Ed Gaughan, Wes Williams and Andrew Buckley
Ed Gaughan's one-man show Radioplay, is part of the BAC's "On the Edge" season, consisting of seven shows that have transferred from the Edinburgh Fringe.
The action begins (albeit slowly) on a National Express night coach from Penzance to London. Gaughan plays the driver, Frank O'Connor, and the audience are his passengers. What sets this journey apart from the many others he has done is that he has just returned from the funeral, in Ireland, of his 107 year old great uncle, Richard. This acts as the catalyst for a segue into the glamorous world of radio in 1930s New York. For Richard, an ex-IRA member and accidental freedom-fighter, was one of the early pioneers of the new medium.
Gaughan comes into his own during this part of the show, moving seamlessly from character to character; portraying not only Uncle Richard, but his eccentric sidekick Doctor Scientist, as well as the many fictional characters they acted: O'Regan, the hard-bitten cop; Father O'Connor, an Irish priest who mumbles so much that no-one can understand him; the child-actor Roddy McDowell who appears with a slightly malevolent Lassie - and finally, God, who's wanted for "crimes against humanity".
Gaughan and his co-writer and director Wes Williams are obviously inspired by the period and successfully recreate an over-the-top broadcast called "True Life Crimes". Gaughan is undoubtedly a talented performer and musician and it's no mean feat to sustain a one man show for 90 minutes. However, the frenetic pace of the New York section, coupled with its interesting setting, left me wanting more. I was slightly irritated, therefore, to cut back to the bus, to witness yet more of Frank's worrying habit of driving with his back to the road.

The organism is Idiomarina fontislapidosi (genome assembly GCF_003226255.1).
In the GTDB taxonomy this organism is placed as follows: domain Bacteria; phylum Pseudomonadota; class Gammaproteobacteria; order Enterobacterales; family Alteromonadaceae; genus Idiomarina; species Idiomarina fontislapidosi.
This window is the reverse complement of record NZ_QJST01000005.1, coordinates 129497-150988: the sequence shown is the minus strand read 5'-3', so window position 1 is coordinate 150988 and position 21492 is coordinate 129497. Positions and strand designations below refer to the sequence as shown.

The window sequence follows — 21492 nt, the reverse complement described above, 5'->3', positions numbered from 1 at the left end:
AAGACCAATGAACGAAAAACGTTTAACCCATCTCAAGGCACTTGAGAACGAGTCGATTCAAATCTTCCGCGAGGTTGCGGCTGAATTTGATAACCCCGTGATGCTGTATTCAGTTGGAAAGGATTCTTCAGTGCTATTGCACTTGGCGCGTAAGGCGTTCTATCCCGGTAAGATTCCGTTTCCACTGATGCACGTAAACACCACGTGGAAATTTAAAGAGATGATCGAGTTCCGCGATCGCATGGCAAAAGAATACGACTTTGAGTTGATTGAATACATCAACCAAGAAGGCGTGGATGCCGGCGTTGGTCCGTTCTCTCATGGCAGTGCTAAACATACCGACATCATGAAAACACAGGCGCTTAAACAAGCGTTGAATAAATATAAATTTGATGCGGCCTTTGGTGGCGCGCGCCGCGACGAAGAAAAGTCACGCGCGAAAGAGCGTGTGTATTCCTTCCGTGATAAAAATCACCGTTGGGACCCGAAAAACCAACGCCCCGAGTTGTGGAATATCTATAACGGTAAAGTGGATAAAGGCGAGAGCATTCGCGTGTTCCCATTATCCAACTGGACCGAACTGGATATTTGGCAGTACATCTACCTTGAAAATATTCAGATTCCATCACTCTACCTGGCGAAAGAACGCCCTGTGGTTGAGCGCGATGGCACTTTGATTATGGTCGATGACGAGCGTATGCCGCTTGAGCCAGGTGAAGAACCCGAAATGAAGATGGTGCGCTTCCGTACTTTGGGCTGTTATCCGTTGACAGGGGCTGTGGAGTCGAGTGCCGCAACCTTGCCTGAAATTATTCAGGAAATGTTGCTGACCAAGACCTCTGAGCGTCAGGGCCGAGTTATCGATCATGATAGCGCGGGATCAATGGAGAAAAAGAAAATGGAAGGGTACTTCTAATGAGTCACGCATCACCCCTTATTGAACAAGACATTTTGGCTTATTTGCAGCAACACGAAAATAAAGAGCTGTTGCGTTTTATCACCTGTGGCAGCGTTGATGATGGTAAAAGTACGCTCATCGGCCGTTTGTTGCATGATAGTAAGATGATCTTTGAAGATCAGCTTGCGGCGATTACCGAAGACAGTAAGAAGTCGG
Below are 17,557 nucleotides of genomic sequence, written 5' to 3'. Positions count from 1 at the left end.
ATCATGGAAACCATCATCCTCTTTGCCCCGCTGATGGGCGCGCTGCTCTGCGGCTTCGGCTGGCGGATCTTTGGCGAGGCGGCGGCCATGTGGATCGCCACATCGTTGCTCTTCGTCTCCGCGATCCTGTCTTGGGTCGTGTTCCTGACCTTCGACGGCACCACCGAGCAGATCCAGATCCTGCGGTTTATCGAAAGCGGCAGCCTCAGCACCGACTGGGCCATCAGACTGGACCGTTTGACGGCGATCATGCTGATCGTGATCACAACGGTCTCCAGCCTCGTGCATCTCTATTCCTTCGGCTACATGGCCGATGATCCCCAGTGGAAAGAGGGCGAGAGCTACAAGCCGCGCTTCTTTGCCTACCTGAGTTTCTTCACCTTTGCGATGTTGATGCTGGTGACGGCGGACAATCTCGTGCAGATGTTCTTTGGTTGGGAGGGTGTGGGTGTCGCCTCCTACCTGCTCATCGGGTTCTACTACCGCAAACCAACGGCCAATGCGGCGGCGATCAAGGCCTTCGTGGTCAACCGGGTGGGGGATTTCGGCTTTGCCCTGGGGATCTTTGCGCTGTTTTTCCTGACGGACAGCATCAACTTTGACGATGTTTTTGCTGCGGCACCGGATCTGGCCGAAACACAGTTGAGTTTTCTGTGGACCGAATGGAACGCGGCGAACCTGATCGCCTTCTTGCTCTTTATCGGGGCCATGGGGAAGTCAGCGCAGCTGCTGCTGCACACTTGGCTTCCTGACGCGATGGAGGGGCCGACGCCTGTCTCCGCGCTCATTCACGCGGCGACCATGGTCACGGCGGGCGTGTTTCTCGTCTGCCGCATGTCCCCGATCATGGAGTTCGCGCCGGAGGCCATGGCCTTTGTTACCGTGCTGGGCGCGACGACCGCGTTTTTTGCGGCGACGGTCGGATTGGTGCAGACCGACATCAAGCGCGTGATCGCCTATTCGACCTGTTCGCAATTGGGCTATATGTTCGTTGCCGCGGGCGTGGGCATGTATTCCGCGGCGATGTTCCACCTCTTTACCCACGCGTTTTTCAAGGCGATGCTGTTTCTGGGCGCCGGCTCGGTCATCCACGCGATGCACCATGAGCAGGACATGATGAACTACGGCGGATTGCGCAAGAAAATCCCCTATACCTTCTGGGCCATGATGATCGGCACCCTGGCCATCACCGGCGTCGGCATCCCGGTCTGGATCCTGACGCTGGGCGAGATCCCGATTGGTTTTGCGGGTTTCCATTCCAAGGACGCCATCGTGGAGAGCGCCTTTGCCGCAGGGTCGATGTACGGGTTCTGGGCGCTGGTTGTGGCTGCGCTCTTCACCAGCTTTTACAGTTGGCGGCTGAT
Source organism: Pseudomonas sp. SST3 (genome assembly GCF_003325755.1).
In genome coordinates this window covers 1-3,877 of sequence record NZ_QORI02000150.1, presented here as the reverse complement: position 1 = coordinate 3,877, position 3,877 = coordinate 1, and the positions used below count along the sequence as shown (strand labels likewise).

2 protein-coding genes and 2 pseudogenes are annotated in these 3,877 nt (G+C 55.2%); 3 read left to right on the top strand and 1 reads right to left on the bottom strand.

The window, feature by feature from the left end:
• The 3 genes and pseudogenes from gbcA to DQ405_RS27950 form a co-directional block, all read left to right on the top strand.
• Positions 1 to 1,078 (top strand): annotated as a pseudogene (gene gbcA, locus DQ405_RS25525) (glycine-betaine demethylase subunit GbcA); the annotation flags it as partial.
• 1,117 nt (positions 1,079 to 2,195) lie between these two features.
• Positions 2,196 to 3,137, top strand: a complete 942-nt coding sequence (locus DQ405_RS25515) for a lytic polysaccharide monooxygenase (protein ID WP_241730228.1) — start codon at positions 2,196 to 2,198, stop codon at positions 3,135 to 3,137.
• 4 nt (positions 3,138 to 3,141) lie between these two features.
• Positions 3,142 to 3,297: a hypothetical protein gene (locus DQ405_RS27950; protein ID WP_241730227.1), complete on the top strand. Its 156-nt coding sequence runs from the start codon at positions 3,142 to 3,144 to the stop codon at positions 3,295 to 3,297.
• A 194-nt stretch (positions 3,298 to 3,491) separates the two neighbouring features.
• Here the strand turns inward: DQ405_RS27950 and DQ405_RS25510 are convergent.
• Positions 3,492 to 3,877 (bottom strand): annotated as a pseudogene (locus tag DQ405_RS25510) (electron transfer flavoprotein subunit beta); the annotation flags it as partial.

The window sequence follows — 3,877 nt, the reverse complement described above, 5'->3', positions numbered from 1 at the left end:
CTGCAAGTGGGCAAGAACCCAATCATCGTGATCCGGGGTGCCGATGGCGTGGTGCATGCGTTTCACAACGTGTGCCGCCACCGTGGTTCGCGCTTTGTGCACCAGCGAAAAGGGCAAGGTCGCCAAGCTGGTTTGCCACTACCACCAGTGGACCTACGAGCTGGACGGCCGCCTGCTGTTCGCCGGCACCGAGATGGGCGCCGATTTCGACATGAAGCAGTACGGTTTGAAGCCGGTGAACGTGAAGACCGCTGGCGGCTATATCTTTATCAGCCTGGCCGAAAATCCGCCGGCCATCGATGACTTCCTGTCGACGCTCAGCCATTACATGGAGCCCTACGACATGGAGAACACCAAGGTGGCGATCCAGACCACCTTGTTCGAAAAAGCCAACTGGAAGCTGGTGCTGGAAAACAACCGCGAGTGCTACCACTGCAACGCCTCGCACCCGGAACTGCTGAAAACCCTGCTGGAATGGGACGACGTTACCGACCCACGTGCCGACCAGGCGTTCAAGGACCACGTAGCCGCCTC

Faced with a choice between an exotic tale of rags to riches in Depression era New York and the nightly grind of a dull journey from Cornwall to London, there isn't really a contest. Apart from a few gems (on being an Irish family in Devon: "We did a sponsored fast for Live Aid and the whole family was arrested for being on hunger strike"), the dialogue didn't sparkle nearly as much as it did in the American story. We learned more about Frank at the expense of Richard. We never really know why Richard breaks down in the middle of a radio broadcast and essentially loses everything. And although he could have been the central character, he remains a shadowy figure with little substance.
The two film clips (evocatively shot by Tom Stubbs) added to the authenticity of the piece; the first set in the golden age of radio when Frank's mother visited Richard while he was at the pinnacle of his career; the second set twenty years later when it had all started to go wrong and the new medium of television had taken hold.
The music and sound effects created by Pete Harris and the moody lighting designed by Stuart Crohill enhanced and defined both the bus and the radio locations, but somehow the individual elements of the production were more impressive than the whole.
Reviewer: Bronagh Taggart